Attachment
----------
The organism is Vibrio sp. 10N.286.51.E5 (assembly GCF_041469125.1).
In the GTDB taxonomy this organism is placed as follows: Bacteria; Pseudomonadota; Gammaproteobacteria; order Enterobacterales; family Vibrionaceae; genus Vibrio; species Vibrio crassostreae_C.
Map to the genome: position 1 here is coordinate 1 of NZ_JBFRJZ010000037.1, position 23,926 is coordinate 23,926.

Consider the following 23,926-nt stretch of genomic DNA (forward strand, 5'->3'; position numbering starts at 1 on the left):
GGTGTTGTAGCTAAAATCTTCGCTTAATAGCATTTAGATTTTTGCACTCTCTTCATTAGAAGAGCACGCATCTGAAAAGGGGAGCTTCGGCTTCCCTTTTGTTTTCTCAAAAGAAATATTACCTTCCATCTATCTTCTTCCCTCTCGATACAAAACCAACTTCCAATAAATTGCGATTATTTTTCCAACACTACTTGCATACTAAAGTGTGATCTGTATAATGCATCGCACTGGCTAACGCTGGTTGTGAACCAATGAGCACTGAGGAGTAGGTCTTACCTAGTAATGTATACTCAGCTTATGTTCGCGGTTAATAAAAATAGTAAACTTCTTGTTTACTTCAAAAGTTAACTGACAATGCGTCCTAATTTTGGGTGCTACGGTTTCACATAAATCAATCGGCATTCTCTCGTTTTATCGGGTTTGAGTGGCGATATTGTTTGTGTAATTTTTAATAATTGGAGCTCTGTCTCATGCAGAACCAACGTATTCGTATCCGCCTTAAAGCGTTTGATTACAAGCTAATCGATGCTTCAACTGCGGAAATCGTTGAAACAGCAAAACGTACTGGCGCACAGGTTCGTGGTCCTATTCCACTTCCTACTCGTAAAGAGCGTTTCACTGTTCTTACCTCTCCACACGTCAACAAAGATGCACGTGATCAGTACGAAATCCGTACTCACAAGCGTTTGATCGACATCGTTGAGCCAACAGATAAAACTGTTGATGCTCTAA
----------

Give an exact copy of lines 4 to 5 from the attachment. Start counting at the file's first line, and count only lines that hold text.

Consider the following 23,926-nt stretch of genomic DNA (forward strand, 5'->3'; position numbering starts at 1 on the left):
GGTGTTGTAGCTAAAATCTTCGCTTAATAGCATTTAGATTTTTGCACTCTCTTCATTAGAAGAGCACGCATCTGAAAAGGGGAGCTTCGGCTTCCCTTTTGTTTTCTCAAAAGAAATATTACCTTCCATCTATCTTCTTCCCTCTCGATACAAAACCAACTTCCAATAAATTGCGATTATTTTTCCAACACTACTTGCATACTAAAGTGTGATCTGTATAATGCATCGCACTGGCTAACGCTGGTTGTGAACCAATGAGCACTGAGGAGTAGGTCTTACCTAGTAATGTATACTCAGCTTATGTTCGCGGTTAATAAAAATAGTAAACTTCTTGTTTACTTCAAAAGTTAACTGACAATGCGTCCTAATTTTGGGTGCTACGGTTTCACATAAATCAATCGGCATTCTCTCGTTTTATCGGGTTTGAGTGGCGATATTGTTTGTGTAATTTTTAATAATTGGAGCTCTGTCTCATGCAGAACCAACGTATTCGTATCCGCCTTAAAGCGTTTGATTACAAGCTAATCGATGCTTCAACTGCGGAAATCGTTGAAACAGCAAAACGTACTGGCGCACAGGTTCGTGGTCCTATTCCACTTCCTACTCGTAAAGAGCGTTTCACTGTTCTTACCTCTCCACACGTCAACAAAGATGCACGTGATCAGTACGAAATCCGTACTCACAAGCGTTTGATCGACATCGTTGAGCCAACAGATAAAACTGTTGATGCTCTAA